We set up Northcott Innovation as a wholly owned subsidiary of Northcott, as a separate entity, to enable it to take risks. So our parent company Northcott provides a lot of support for people with a disability that we don’t want to undermine the credibility and the safety that families and individuals would feel, so we don’t want to compromise that, but we needed it to have a whole lot of momentum and energy around innovation.

So we set up a subsidiary which is staffed by people that have dual roles within Northcott and Northcott Innovation, and we kind of took our people across, and it was important for us that we remain embedded in our parent company because we take a design innovation approach, or a human centred design approach to our work, and that involved having a really close understanding and focus on our end user or our customer, so for us that is people with a disability. So, there is no point Northcott Innovation running off and doing crazy, fabulous, innovative things if we are not actually connected to knowing what the needs of people with a disability are and furthering their inclusion and engagement in the social world.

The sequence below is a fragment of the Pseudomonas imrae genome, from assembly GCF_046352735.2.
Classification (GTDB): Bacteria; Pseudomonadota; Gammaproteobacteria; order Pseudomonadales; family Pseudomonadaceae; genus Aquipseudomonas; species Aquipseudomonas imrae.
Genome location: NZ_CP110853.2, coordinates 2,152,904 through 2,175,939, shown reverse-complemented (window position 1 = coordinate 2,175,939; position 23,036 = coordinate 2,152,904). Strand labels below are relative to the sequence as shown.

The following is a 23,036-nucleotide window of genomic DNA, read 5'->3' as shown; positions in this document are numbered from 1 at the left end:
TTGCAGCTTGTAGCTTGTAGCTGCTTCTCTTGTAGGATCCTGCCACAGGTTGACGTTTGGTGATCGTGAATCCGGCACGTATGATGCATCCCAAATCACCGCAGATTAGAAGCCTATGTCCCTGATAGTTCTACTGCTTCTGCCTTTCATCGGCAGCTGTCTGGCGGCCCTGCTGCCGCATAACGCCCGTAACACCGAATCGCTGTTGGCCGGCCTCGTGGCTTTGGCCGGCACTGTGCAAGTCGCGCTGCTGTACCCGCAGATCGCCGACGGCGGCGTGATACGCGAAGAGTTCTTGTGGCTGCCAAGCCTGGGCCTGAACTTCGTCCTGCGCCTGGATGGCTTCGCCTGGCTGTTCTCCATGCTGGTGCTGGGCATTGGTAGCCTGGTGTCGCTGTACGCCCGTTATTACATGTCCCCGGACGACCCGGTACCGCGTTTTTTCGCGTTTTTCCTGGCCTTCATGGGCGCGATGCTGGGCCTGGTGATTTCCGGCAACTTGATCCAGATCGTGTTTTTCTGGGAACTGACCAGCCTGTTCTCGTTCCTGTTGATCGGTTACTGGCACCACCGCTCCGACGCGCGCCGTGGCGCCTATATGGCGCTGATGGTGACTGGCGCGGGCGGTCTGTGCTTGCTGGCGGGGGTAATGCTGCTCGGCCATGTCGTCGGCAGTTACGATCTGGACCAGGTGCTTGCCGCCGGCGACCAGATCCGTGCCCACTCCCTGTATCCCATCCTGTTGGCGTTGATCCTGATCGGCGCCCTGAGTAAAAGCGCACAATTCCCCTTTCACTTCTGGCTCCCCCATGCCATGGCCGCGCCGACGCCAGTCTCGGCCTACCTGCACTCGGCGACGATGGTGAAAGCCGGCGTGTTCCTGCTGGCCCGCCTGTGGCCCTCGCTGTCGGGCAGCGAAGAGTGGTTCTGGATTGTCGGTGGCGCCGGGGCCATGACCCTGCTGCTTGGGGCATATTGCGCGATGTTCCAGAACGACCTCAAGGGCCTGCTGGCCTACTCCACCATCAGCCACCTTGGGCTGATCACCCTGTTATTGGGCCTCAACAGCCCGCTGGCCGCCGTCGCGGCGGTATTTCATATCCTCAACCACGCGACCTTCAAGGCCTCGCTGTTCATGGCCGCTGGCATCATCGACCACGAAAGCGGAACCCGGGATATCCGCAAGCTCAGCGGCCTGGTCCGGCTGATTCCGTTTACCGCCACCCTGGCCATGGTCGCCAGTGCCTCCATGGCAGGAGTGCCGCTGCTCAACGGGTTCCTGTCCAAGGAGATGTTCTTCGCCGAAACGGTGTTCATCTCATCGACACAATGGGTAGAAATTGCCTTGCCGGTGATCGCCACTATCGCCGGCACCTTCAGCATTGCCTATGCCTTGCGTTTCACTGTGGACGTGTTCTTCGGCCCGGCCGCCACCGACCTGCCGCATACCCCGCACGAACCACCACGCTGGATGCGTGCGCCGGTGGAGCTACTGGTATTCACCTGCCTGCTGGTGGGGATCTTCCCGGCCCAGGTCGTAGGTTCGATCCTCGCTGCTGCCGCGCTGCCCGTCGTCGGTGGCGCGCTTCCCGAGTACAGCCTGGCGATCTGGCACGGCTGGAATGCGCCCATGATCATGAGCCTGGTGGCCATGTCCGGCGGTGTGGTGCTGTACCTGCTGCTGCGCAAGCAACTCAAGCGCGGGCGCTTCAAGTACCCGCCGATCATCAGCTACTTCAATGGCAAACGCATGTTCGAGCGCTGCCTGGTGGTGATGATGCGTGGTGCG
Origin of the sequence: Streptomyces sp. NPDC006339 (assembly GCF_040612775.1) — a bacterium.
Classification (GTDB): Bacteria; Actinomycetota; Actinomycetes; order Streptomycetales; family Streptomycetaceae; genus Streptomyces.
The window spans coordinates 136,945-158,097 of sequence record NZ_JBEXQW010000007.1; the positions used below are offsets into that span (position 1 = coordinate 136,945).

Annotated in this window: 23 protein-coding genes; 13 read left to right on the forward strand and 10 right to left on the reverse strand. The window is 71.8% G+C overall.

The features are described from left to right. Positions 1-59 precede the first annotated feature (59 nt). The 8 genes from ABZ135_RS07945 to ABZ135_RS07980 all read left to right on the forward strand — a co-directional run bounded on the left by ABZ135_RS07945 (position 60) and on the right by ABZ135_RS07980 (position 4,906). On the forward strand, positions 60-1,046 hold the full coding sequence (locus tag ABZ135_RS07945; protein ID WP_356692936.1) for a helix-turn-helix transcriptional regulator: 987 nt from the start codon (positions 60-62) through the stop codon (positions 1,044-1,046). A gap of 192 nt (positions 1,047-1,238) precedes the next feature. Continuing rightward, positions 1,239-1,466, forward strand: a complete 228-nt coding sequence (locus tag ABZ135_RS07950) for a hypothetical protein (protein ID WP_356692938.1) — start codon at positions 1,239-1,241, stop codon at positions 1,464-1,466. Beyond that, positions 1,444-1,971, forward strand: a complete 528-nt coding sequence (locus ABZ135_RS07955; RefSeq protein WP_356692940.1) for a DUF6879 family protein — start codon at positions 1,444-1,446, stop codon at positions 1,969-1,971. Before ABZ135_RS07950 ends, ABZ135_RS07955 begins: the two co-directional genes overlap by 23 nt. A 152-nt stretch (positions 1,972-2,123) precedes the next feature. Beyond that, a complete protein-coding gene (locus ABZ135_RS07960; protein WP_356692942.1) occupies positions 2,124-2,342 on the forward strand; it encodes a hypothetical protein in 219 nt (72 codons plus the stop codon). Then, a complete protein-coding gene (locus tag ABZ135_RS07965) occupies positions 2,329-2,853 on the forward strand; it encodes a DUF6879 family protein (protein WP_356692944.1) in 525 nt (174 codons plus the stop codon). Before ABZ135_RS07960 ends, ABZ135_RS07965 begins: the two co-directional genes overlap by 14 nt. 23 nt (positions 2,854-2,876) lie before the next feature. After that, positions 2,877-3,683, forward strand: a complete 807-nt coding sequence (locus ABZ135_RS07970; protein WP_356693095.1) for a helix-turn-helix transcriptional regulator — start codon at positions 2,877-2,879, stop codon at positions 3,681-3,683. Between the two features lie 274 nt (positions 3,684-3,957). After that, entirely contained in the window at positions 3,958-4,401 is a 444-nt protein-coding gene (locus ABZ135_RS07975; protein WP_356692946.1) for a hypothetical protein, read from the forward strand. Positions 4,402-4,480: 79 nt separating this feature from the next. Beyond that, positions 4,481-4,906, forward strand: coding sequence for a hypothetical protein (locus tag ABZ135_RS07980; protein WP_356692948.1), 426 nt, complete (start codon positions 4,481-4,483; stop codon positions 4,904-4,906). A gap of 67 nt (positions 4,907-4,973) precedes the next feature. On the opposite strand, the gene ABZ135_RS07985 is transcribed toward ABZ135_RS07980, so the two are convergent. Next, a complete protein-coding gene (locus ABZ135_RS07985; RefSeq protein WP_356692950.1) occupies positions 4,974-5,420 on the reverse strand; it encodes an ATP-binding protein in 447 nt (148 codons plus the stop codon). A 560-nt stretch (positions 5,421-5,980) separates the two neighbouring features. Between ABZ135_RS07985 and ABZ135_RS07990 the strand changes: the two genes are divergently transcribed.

When it was launched last year Northcott Innovation was described as a “radical” organisation do you think that is a good description?

I do think it is an accurate description. An example was at a board meeting this week I had an agenda item called sex toys, and our chair was saying “look, I am on lots of boards and it’s probably the first board papers I have read that has a sole section on sex toys” and I put a budget up which has a project item called sex toys, and that’s because we are particularly passionate about the accessibility of customised sexual aids for people with a disability because really it is just about enabling people to be people and sexuality is a part of who people are. So yeah we do get be a little bit radical in that sense.

How does your organisation make a difference to the community?